Following the recent 2016/17 budget announcement, individuals and companies may be breathing a collective sigh of relief because personal tax, company tax, dividend tax, donations tax, estate duty and the VAT rate remained unchanged. Investors will, however, need to remain cognitive of the possible impact the increase in Capital Gains Tax (CGT) may have on future investment returns. Here are some of the key reasons why tax can kill your investment performance.
All investors who want to get the maximum benefit from their investments will need to remain tax-smart and make provision for tax-free and tax-friendly investments. Let’s consider some of the implications the revised CGT rate may have on your investments.
In 2013, the Finance Minister increased the CGT inclusion rate from 25% to 33.3%. This year it was further increased to 40%. This means that from 1 March 2016, 40% of the gain on the sale of an investment will be added to your taxable income and taxed at your marginal income tax rate. However, the annual threshold for CGT was also increased from R30 000 to R40 000. So, if your capital gain exceeds the increased annual exclusion amount, CGT will be payable under the tax rate.
For example, if an investment grows from R500 000 to R850 000 over five years, it achieved an annual rate of return of 11.20%. However, to arrive at the real rate of return, the effect of taxation should be considered and in this case CGT.
- As illustrated in this example, the resulting capital gain is R350 000, from which the annual exclusion of R40 000 (for individuals) is subtracted. The capital gain is then multiplied by the new inclusion rate of 40% and added to the investor’s taxable income, and taxed at the individual’s marginal tax rate. If we assume the investor is in the highest tax bracket (41%), the calculation would look as follows:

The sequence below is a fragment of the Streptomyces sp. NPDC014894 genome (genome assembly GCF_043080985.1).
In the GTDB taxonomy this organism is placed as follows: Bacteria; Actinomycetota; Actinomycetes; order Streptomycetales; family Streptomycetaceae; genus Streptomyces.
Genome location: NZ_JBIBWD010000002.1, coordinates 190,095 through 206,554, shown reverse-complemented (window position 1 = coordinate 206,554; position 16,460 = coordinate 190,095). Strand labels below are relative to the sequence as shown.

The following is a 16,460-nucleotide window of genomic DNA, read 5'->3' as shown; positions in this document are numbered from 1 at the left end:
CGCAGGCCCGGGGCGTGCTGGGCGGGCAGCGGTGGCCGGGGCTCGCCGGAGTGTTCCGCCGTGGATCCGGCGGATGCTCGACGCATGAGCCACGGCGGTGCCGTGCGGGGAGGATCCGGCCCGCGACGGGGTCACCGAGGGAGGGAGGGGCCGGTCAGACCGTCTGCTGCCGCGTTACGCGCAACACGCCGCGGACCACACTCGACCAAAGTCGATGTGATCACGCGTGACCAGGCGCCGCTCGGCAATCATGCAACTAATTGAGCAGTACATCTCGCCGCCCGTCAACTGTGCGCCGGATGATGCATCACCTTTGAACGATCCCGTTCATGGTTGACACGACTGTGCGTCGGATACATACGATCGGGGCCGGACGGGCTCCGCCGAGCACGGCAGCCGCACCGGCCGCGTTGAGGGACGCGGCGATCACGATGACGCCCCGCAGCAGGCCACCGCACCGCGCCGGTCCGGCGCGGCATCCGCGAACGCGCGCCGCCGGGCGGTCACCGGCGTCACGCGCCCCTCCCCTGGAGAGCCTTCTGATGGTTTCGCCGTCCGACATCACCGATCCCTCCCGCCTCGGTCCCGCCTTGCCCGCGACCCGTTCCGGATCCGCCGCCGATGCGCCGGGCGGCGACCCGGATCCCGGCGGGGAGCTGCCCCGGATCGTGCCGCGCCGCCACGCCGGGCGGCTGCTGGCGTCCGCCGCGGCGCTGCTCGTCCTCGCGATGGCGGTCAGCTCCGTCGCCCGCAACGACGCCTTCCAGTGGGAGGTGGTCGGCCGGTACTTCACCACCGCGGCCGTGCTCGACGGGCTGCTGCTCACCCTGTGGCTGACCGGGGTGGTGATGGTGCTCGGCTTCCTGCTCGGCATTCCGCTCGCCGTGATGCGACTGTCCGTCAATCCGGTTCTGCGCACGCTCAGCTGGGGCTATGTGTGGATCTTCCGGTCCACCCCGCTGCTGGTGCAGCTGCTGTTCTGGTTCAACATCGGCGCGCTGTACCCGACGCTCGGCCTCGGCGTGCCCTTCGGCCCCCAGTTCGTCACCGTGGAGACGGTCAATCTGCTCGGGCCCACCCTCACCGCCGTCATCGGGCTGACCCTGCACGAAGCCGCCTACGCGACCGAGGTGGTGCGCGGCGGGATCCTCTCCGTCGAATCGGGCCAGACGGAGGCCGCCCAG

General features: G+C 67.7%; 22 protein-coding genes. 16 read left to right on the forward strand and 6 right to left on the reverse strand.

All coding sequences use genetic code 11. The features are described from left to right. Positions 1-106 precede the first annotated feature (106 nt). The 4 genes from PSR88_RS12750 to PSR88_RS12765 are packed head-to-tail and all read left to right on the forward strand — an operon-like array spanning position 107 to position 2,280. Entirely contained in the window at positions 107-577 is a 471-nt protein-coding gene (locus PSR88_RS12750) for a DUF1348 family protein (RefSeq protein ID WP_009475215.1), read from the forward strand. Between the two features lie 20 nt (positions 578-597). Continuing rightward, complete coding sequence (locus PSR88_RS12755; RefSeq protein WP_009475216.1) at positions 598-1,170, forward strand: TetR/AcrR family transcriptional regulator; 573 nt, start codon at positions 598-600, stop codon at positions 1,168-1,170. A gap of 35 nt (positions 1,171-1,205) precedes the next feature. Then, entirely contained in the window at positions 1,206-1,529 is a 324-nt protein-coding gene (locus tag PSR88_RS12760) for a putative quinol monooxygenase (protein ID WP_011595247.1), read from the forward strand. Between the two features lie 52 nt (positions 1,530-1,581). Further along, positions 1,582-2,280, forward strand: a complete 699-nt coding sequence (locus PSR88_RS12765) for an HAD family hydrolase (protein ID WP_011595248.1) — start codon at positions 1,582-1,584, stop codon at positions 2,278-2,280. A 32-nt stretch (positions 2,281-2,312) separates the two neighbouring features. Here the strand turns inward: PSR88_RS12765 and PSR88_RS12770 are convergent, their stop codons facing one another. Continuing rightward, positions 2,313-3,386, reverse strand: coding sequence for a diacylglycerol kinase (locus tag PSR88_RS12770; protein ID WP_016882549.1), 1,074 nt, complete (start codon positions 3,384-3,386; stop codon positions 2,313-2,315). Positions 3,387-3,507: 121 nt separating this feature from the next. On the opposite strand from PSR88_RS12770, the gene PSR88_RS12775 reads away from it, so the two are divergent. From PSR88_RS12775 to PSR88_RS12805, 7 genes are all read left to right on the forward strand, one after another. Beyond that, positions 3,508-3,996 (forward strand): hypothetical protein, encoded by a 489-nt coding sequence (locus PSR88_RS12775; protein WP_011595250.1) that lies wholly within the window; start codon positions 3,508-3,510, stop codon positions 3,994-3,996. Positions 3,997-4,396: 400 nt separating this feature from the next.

- (Capital gain – CGT Exclusion Amount) x CGT Exclusion Amount x Marginal Tax Rate, or then:
- R350 000 – R40 000 = R310 000
- R310 000 x 40% = R127 100
- R127 100 x 41% = R52 111.
- In the previous financial year 2015/2016, the CGT for the same investment would’ve resulted in GGT of R43 296.
- The effect on your invest would be that in the 2015/2016 tax year, the 11.20% annual rate of return would have been reduced to 10%. In the current year and under the new tax rates, this is reduced to 9.8%.
It is said that the only certainties in life are death and taxes and in both instances, the bottom line is that regardless of your investor life stage, it is essential that you a meet with your financial advisor at least once a year, ideally in March after the annual budget announcement, to adjust your portfolio so that you will continue receiving maximum return. Download our handy investor’s tax guide for 2016/2017.
Follow the blog series and interviews on Groot FM and KykNet to find out more about how tax can affect your investments, and how you can structure yours as tax-friendly as possible.